The Adolescent Male Voice – Keys to Successfully Navigating the Change

There is a rite of passage adolescent boys must travel known as the “male voice change”. It’s a strange and sometimes embarrassing time for them. What should they do vocally during this awkward time and how can they be helped? Here is some insight.

Adolescent voices of boys begin to change around ages 12-13, finally stabilizing about 15-18 years old. It is my experience as a vocal coach working with boys in these ages that un-strained singing and wise vocal training can help boys develop steadier, coordinated voices, as well as better senses of rhythm and pitch. This gives them a head start with their vocal abilities as adults.

The biggest issue I find with young boys is vocal strain! They try to “MAKE” their voices work, screaming through the hard places. I teach boys with unchanged voices to sing as high as they can without strain, and I take them as low as they can go without sounding “hooty” or dropping the larynx.

My awesome little student Ike Hawkersmith landed a professional role as “Amahl” in “Amahl and the Night Visitors” this way. I coached him to sing with a confident, talking style, which helped him even out his tone and intensity. I taught him never to lean his head forward to hit a note. Not only could he sing clear, floating high notes, he could also get the lower notes of his part without loosing volume and tone. Like all my students of all ages, he learned to “pull” instead of “push” his words in all parts of his range. This way he kept consistent, lively tone production throughout this range – and he experienced no strain in practice, performance, or recording.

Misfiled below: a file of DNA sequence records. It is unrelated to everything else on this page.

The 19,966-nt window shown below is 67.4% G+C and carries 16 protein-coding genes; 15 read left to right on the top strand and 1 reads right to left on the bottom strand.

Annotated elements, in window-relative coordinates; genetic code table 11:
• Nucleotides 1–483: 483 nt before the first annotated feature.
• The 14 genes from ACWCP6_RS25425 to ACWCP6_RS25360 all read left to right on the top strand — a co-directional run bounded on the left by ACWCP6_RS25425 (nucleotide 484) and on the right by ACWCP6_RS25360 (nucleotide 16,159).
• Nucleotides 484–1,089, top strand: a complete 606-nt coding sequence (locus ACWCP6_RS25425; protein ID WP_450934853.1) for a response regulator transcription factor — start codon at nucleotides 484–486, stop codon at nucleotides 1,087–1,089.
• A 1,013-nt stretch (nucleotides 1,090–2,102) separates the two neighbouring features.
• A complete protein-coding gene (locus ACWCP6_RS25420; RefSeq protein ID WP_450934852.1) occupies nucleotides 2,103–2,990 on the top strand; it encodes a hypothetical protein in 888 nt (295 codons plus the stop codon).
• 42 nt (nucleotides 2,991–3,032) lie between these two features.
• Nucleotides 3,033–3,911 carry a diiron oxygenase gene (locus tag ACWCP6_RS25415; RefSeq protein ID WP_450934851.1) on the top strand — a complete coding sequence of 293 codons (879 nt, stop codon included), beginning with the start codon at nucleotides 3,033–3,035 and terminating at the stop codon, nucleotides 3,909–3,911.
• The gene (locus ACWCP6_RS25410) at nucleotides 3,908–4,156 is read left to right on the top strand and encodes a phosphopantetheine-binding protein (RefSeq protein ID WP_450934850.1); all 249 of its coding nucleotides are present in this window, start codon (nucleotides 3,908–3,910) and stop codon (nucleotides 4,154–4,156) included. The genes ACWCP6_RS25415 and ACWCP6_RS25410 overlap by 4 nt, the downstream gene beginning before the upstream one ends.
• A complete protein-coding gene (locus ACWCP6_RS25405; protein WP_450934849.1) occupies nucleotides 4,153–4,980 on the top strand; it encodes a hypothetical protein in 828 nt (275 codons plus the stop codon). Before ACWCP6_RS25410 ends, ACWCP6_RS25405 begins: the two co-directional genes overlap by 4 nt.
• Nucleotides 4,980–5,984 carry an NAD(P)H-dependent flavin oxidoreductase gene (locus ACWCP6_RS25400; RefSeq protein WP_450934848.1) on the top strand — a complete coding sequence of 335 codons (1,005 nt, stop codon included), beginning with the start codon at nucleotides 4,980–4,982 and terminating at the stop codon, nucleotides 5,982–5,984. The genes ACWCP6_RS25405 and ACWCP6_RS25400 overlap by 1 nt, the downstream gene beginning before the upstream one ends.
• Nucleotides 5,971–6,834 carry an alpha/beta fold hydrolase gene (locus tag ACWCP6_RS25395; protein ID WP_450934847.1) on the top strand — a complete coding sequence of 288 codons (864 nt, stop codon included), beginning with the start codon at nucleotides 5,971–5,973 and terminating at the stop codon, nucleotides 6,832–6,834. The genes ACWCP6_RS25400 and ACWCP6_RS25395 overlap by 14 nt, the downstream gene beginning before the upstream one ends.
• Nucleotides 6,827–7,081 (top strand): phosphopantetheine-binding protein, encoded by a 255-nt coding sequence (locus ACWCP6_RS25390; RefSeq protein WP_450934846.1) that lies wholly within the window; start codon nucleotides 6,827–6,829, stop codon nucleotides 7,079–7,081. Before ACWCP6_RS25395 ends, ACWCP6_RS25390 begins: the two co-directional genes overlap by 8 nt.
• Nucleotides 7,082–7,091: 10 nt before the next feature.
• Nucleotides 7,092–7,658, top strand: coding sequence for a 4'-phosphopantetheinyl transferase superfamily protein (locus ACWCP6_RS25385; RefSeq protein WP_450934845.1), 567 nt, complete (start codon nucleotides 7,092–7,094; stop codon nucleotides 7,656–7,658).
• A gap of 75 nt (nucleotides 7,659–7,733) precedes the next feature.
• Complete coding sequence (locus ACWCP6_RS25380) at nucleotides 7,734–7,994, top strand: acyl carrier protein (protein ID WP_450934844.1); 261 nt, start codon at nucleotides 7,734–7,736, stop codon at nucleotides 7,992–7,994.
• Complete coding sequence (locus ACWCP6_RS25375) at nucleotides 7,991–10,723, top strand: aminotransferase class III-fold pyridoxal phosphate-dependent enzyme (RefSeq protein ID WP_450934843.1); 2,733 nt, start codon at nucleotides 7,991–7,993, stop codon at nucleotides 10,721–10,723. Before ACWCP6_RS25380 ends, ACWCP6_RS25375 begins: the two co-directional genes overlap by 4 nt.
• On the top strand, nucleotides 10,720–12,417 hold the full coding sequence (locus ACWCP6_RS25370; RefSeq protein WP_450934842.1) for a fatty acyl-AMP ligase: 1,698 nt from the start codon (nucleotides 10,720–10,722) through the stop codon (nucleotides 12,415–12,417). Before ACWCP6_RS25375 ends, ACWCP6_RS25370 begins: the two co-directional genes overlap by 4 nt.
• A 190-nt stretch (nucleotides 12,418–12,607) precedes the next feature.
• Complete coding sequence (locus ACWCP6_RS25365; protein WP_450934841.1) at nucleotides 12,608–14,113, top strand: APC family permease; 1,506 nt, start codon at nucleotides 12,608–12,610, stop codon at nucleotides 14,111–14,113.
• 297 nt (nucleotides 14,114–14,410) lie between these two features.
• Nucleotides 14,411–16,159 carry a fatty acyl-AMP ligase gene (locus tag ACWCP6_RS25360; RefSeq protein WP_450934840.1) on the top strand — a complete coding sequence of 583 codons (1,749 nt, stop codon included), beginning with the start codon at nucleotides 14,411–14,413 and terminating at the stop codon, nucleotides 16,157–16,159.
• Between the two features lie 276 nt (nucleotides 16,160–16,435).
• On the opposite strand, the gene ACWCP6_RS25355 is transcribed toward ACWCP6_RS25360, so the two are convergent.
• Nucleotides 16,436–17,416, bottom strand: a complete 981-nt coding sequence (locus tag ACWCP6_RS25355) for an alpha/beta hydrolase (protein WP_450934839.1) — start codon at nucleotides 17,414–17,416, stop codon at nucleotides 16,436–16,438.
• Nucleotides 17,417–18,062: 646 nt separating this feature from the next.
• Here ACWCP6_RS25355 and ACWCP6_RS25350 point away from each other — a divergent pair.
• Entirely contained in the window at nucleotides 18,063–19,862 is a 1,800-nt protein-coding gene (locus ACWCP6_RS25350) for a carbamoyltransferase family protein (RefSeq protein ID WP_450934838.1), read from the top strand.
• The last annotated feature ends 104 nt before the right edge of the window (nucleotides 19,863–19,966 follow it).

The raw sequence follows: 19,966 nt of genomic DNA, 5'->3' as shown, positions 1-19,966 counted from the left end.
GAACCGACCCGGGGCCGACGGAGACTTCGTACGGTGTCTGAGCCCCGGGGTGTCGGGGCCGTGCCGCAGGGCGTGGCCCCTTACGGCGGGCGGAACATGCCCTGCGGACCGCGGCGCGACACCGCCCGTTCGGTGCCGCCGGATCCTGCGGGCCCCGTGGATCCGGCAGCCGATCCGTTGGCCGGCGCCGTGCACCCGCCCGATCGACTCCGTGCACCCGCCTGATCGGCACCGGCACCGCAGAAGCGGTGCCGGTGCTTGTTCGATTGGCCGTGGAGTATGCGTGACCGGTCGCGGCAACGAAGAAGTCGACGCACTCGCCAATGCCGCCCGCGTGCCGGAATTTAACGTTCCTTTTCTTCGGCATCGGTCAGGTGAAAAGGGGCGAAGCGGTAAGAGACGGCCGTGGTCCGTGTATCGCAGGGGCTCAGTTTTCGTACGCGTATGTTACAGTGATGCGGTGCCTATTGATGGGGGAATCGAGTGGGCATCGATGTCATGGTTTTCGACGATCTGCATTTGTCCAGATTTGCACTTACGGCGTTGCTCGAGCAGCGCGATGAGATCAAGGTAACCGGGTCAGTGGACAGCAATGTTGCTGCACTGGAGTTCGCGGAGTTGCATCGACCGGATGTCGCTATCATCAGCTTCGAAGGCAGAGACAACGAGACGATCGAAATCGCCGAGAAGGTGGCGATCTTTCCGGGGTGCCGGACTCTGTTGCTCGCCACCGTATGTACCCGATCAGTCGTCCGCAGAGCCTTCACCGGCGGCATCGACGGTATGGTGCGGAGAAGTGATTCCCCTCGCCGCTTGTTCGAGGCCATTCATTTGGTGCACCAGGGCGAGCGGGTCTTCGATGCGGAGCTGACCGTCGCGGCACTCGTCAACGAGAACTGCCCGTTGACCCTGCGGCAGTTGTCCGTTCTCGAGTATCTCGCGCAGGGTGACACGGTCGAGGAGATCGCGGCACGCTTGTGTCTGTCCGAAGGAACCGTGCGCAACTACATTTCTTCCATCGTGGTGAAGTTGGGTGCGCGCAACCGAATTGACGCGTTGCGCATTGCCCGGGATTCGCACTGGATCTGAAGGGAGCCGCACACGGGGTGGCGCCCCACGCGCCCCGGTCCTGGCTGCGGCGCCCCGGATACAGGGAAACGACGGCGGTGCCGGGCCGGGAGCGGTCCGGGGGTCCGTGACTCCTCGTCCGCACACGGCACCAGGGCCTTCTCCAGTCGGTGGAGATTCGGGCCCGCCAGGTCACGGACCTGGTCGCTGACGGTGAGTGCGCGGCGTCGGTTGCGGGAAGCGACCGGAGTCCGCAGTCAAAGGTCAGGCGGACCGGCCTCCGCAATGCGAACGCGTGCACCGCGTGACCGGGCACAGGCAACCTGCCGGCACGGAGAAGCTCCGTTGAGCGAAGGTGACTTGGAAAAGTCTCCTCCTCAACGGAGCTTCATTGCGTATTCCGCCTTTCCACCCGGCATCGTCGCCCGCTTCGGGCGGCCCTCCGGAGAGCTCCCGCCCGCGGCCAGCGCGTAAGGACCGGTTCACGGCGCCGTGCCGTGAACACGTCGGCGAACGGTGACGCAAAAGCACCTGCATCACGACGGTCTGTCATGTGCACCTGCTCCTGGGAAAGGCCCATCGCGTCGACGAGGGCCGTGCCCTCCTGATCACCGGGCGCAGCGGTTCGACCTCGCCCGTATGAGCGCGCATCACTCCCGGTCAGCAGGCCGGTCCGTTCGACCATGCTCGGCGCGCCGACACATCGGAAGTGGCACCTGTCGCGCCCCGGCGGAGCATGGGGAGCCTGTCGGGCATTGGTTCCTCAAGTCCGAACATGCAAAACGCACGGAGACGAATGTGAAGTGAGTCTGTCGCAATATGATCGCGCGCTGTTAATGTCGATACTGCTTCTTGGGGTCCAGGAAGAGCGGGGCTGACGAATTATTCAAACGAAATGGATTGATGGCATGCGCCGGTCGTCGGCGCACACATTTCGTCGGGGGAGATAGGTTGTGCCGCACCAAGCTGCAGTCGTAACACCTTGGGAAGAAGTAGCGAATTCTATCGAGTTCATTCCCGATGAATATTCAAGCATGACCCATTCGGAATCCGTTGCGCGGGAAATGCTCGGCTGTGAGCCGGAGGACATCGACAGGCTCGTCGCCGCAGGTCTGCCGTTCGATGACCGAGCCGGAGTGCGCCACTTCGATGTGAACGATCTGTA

The older boys and young men I’ve worked with after their voices have changed have different issues. They are sometimes afraid of their upper register. I teach them not only to sing in the new-found lower register, but also to vocalize in head voice, Pulling their words in all registers instead of Pushing any note.

Though I am careful not to fatigue this young male voice in the passagio, or “land between the voices” range, I DO have them sing comfortable exercises crossing voices. This helps them develop the all important “mixed” voice. Grown men I’ve taught sometimes didn’t even know they HAD head voices! They learn that singing in both head voice and falsetto (a lighter head resonance vibrating less of the vocal cords) adds richer resonance to their lower register and lifts the ceiling off their vocal ranges. After they get over the shock, they like it, and some use a bit of new found “falsetto” in their professional careers!

The adolescent voice should grow with no harm into full male vocal ability if care is applied at the male voice change, and the young man keeps singing.

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